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Publication - Professor Jemma Wadham

    Greenland melt drives continuous export of methane from the ice-sheet bed


    Lamarche-Gagnon, G, Wadham, J, Lollar, BS, Arndt, S, Fietzek, P, Beaton, A, Tedstone, A, Telling, J, Bagshaw, E, Hawkings, J, Kohler, T, Žárský, JD, Mowlem, M, Anesio, A & Stibal, M, 2019, ‘Greenland melt drives continuous export of methane from the ice-sheet bed’. Nature, vol 565., pp. 73-77


    Ice sheets are currently ignored in global methane budgets. They have been proposed to cap large reserves of methane that may contribute to a rise in atmospheric methane concentrations if released during periods of rapid ice retreat, but no data on the current methane footprint of ice sheets currently exist. Here we find that subglacially-produced methane is rapidly flushed to the ice margin by the efficient drainage system of a subglacial catchment of the Greenland Ice Sheet. We report the continuous export of methane-supersaturated waters (CH4(aq)) from the ice sheet bed during the melt season. Pulses of high CH4(aq) concentrations coincided with supraglacially-forced subglacial flushing events, confirming a subglacial source and highlighting the influence of melt on methane export. Sustained methane fluxes over the melt season were indicative of subglacial methane reserves in excess of export, with an estimated 6.3 (2.4 – 11) tonnes of CH4(aq) laterally transported from the ice sheet bed. Stable isotope analyses revealed a microbial origin for methane; most likely derived from a mixture of inorganic and ancient organic carbon buried beneath the ice. We show that subglacial hydrology is crucial for controlling methane fluxes from the ice sheet, with efficient drainage limiting the extent of methane oxidation to about 17% of methane exported. Atmospheric evasion is the main methane sink once runoff reaches the ice margin, with estimated diffusive fluxes (4.4 – 28 mmol-CH4 m-2 d-1) rivalling that of other world rivers. Overall, our results provide evidence that ice sheets overlay extensive, biologically active methanogenic wetlands, and that high rates of methane export to the atmosphere can occur where efficient subglacial drainage pathways exist. Our findings suggest that such environments should be considered a previously underappreciated component of Earth’s methane budget.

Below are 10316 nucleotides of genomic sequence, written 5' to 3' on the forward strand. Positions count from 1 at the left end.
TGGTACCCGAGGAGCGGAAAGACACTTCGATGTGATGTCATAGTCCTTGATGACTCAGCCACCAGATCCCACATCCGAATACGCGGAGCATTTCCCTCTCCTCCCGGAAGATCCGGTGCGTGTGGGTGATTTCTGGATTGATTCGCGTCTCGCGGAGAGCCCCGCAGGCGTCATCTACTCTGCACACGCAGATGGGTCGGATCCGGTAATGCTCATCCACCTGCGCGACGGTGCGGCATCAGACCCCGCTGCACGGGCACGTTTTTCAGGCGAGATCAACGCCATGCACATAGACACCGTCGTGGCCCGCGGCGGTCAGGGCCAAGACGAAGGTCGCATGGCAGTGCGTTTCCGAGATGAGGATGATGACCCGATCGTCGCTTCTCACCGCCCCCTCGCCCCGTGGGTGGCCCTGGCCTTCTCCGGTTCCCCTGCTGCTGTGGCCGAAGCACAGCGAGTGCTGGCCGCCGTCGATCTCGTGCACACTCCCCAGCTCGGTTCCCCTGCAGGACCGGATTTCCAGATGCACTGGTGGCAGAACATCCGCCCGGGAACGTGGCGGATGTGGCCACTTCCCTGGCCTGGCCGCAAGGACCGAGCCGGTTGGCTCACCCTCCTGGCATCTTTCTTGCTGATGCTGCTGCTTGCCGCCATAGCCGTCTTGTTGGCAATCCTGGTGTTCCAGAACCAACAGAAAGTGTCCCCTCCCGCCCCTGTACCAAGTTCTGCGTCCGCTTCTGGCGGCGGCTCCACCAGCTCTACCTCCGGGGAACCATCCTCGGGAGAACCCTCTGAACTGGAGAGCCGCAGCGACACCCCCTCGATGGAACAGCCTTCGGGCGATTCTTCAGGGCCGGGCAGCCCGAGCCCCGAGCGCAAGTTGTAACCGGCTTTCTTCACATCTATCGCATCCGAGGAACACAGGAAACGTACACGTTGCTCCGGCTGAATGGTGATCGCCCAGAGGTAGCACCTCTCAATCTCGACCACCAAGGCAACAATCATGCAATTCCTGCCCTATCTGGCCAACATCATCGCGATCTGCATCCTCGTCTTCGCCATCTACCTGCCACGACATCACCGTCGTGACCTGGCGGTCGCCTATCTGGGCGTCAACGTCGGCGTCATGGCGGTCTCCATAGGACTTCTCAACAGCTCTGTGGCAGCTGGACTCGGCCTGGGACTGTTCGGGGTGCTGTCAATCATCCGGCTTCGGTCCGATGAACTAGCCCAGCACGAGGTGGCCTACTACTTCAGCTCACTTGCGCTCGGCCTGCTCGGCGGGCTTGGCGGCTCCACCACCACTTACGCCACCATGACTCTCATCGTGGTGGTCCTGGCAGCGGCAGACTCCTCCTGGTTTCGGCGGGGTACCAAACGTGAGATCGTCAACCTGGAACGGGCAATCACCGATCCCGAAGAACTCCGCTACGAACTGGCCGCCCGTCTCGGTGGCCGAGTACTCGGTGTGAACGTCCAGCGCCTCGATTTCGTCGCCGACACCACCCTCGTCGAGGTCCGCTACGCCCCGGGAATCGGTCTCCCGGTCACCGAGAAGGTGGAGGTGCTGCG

Full details in the University publications repository